CAFOD stands for the Catholic Agency For Overseas Development. We are an international development charity and the official aid agency of the Catholic Church in England and Wales.
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Ffion Dean is the CAFOD Web Editor. Speak Up for the Love Of will be her first lobby and the first time she’s met her local MP.
Climate change is an issue which really concerns me. It’s going to cause problems for lots of things I care about from spring flowers to people overseas living in harsh climates. I signed up to meet my MP at the climate change event on 17 June as soon as I heard about it. Using the form on the CAFOD website I also emailed my MP to make sure he would be there.
Last week he emailed back to say he’d be available to meet me. And then I got scared.
I’ve never met him before and I don’t know what his views are on climate change. What if he’s a climate change denier and we argue all afternoon? What if he asks me difficult questions? What if he’s not very nice to me?
Fortunately I received the Climate Coalition briefing guide today with tips on what to say to my MP and I also work in a building with lots of experienced campaigners. Here is some of their advice.
Denise is Diocesan Manager in Brentwood. She visited El Salvador in 2004 for the 15th Anniversary of the Martyrs of El Salvador. To mark the beatification of Blessed Oscar Romero, she tells us how his legacy lives on in the people of El Salvador.
When I first knew I would be visiting El Salvador I read a few books about the country – most recalling the conflict and the work of Romero and the Jesuit priests. I felt I was concentrating on the past and not finding out about the country now. It soon became clear that the conflict and Romero is still so entwined in daily life, that you couldn’t split the past from the present or the future.
Tony Sheen, Regional Manager for CAFOD, visited El Salvador on a Romero Trust Pilgrimage. Here he shares why Archbishop Oscar Romero inspires him every day.
I am delighted that the Church has beatified Oscar Romero. He is an inspirational Christian Martyr of my life time and an authentic voice of our Church having a real concern for the poor.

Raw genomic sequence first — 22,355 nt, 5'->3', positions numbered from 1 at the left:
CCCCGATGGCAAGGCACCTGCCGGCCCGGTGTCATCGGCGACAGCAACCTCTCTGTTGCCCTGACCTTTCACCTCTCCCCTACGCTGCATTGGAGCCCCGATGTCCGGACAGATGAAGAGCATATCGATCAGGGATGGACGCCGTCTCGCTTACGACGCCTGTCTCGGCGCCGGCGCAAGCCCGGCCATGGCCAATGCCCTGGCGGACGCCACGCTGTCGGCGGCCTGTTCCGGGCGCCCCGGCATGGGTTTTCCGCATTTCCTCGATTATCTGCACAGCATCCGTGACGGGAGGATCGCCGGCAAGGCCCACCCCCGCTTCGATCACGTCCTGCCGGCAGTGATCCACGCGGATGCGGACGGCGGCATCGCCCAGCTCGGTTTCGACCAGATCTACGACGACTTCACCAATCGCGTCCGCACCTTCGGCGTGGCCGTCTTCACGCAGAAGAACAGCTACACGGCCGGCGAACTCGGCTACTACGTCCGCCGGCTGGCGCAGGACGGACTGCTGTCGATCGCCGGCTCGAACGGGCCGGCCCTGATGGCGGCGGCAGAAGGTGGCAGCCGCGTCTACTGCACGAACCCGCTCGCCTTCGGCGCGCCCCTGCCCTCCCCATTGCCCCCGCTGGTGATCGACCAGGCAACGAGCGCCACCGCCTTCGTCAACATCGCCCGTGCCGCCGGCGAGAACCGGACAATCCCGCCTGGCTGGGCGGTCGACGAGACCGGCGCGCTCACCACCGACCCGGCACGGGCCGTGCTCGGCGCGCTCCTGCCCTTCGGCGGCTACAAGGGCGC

He was a true witness to Jesus’s teaching for us to speak out for justice in the beatitudes, when he said in Matthew 5:6. “Blessed are those who hunger and thirst for righteousness…and when people speak all types of criticisms of you on my account”
Romero spoke out about the injustices and killings in El Salvador during his time as Archbishop from 1977 to 1980. In doing so, Romero systematic undermined the rich and powerful and faced death threats to stop him speaking out.
Matthew Sanderson works for CAFOD and is the Executive Assistant to the Director. In 2013 he visited Romero’s tomb in El Salvador. He will commence teacher training (history for secondary school children) in the autumn.
I love history. Learning about people and events in the past fascinates me – What happened? Why does it happen? What can I learn from the past for my own life?
It doesn’t matter if the moment happened years or centuries ago. It’s fascinating how key figures from the past lived in cultures and experienced life in settings that I could not imagine; and yet they resonate so much with me.
This was definitely the case when I first learnt about Oscar Romero as a teenager. He may have died a decade before I was born in a country thousands of miles way but his story challenges me then and today.
Hugh Gibbons is a CAFOD volunteer from Bracknell in the Portsmouth diocese who has led several community art projects to spread the word about Blessed Oscar Romero’s life and legacy.
I think he’d smile. Art with its sleeves rolled up is how I like to think of my offbeat contribution to the tributes for Romero in an unplanned series of good-natured portraits seen by thousands of people – indoors and out. And there’s been a flow of good stories for the local press and beyond.
The starting point was a visit to Stonyhurst College in Lancashire four years ago. The Librarian Jan Graffius is also the conservator of Romero’s relics in the little museum in the Divina Providencia Hospital in San Salvador. Not bones, but telling items such as three pairs of socks, a manual typewriter, spare spectacles – and blood-stained vestments.
On Jan’s I spotted a small triptych of Romero’s life by an up-country artist. Something clicked. I’m not an artist. But painting on wood in blocks of bright Salvadoran colours seemed something I could have a go at – and many school and parish for that matter.
So I scaled up the familiar little CAFOD Memorial Cross as Romero 1.0 in our porch, to welcome all visitors.
Romero 2.0 quickly followed – but 2 metres high! ‘Big Oscar’ was a present for St Francis of Assisi parish in South Ascot as a thank you for 50 years of CAFOD support. The cross was ‘ruggedized’ to withstand the weather in its setting on the outside of the church, so that all the passing public could enjoy and gain something from it. And there was room for Romero with trademark eyebrows and glasses. Continue reading “Art and soul of Romero”
“Brothers, you are killing your fellow countrymen. No soldier has to obey an order to kill. In the name of God and in the name of the suffering people I implore you, I beg you, I order you, stop the repression!”
On 23 March 1980, Archbishop Oscar Romero called on the army in El Salvador to disobey their government and lay down their weapons. He must have suspected that by doing so he was signing his own death warrant.